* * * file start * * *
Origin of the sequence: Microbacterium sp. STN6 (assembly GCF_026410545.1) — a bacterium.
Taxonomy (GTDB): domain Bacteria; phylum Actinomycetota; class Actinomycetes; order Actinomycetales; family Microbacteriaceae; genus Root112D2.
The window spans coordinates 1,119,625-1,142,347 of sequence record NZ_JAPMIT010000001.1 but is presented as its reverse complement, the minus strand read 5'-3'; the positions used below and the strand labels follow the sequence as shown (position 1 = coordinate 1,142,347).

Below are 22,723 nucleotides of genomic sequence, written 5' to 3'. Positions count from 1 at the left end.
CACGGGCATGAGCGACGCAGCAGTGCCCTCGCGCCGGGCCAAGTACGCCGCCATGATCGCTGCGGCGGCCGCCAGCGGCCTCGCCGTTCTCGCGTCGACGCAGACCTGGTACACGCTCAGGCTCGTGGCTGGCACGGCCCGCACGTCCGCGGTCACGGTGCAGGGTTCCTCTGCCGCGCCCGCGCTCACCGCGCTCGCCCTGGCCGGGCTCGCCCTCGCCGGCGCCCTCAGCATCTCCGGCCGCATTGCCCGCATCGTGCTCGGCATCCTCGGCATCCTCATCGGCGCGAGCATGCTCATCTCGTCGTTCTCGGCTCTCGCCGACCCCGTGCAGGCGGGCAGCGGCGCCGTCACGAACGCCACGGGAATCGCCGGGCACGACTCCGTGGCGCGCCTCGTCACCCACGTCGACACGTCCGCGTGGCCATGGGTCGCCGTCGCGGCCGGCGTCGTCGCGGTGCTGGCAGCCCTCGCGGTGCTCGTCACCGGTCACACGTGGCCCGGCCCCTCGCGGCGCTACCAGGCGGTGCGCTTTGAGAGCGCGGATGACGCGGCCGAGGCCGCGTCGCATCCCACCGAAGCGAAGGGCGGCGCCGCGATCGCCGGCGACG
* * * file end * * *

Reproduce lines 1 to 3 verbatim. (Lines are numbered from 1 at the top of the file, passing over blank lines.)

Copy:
Origin of the sequence: Microbacterium sp. STN6 (assembly GCF_026410545.1) — a bacterium.
Taxonomy (GTDB): domain Bacteria; phylum Actinomycetota; class Actinomycetes; order Actinomycetales; family Microbacteriaceae; genus Root112D2.
The window spans coordinates 1,119,625-1,142,347 of sequence record NZ_JAPMIT010000001.1 but is presented as its reverse complement, the minus strand read 5'-3'; the positions used below and the strand labels follow the sequence as shown (position 1 = coordinate 1,142,347).